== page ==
The first Red Admiral to venture out after the frost gives me the name of a shrub for which I have been searching
Four more plant species go on my March list
The moth season gets under way with six species recorded this week
Plant hunters who are not yet members of the Hampshire Flora Group may be attracted to join by reading of recent finds and future plans ...

On Mar 1 I passed on the news that the first Wheatear had arrived in Scotland and yesterday (Mar 7) I read of a second arrival in Devon where Cirl Buntings had started to sing on Mar 6. Also in Devon several Golden Plover corpses were found on Mar 7 when a Little Egret corpse was seen at Farlington Marshes here in Hampshire.

Hopefully there will be no more additions to the list of deaths attributable to the Beast from the East, and as a sign that spring has now been resumed the first Red Admiral was seen in Sussex on Mar 7 where it was thought to have been attracted to the perfume of a shrub called Winter Daphne (Daphne odora) and when I looked this shrub up on the internet I realised it was one that I have seen recently but been unable to name - for a photo and description of this plant see here. This spurred me to make further efforts to name another plant that I have seen recently in gardens and Google came up with a good answer in Viburnum tinus which is a close relative of both the Wayfaring Tree and Guelder Rose - for a photo of the garden plant see here.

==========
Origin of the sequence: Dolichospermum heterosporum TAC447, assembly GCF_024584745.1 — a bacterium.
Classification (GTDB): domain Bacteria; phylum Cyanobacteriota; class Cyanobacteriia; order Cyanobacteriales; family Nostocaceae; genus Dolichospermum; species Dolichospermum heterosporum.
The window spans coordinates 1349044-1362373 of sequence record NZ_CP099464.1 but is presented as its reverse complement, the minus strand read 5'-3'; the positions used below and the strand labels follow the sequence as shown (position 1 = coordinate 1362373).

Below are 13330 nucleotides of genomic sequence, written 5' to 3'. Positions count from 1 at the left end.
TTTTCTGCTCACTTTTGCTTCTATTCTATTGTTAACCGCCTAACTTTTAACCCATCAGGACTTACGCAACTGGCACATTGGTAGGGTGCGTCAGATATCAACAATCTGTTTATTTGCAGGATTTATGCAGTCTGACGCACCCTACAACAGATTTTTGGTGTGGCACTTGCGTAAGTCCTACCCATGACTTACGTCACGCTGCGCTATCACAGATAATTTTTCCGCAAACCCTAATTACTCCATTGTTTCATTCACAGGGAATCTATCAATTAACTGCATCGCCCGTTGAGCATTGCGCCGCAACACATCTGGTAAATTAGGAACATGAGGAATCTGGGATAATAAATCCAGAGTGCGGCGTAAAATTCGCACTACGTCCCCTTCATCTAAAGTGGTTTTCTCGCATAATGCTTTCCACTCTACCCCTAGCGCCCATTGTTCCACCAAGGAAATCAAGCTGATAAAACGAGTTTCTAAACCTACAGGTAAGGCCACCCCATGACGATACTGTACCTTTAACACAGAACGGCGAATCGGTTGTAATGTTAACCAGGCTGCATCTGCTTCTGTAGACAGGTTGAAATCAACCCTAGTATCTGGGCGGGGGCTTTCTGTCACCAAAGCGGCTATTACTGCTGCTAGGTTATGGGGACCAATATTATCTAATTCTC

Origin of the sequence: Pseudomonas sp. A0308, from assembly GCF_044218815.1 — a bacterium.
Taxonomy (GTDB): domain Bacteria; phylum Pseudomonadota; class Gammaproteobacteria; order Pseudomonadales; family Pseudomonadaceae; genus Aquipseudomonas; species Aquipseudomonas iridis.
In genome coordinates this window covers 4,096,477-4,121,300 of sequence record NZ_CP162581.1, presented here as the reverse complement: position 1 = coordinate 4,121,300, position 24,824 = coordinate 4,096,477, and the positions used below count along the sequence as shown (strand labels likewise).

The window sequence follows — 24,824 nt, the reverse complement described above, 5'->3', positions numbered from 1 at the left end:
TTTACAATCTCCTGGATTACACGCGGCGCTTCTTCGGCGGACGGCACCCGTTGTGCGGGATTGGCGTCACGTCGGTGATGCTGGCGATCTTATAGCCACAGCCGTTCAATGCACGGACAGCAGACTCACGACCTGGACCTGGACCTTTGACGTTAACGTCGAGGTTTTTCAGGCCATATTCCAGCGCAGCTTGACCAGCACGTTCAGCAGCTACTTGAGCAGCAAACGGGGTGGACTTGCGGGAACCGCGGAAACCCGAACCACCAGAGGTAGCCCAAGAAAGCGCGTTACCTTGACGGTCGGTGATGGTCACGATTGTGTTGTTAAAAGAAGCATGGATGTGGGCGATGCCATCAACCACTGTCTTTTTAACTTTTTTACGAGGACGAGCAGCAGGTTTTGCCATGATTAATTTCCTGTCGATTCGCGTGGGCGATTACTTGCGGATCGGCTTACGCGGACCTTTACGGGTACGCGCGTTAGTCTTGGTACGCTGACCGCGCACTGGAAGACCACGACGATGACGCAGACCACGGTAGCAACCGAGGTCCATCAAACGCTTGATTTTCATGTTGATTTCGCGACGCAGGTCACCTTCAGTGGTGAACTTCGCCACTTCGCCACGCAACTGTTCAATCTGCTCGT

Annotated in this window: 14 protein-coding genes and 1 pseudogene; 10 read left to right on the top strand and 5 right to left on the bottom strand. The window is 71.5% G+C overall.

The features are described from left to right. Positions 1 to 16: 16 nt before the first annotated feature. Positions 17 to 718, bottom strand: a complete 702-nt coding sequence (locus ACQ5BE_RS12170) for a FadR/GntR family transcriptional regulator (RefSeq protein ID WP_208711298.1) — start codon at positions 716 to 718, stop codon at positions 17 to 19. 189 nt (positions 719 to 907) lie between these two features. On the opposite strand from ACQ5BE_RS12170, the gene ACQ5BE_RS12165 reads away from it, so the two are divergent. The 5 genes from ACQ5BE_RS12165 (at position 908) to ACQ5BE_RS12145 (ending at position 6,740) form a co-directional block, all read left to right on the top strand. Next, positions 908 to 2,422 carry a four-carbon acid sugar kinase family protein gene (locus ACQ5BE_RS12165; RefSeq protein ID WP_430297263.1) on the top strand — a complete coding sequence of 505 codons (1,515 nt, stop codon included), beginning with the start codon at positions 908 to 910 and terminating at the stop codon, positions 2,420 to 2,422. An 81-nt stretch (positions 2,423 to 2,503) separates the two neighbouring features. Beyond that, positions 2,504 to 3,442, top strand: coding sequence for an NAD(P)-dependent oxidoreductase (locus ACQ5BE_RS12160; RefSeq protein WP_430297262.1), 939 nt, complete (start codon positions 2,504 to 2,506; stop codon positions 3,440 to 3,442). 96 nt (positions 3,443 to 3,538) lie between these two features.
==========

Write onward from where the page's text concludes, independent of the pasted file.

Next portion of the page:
In addition to these two new plants I found two more during a walk in this morning's glorious sunshine (tempered by a strong west wind). The first was the very common (and very hairy) Ivy Leaved Speedwell and the second was a single buttercup with one fully open flower growing on the Beachlands grass close to the minature railway track. I have recorded this as a Hairy Buttercup although the sepals were not yet down-turned. These finds bring my March list to 55 species.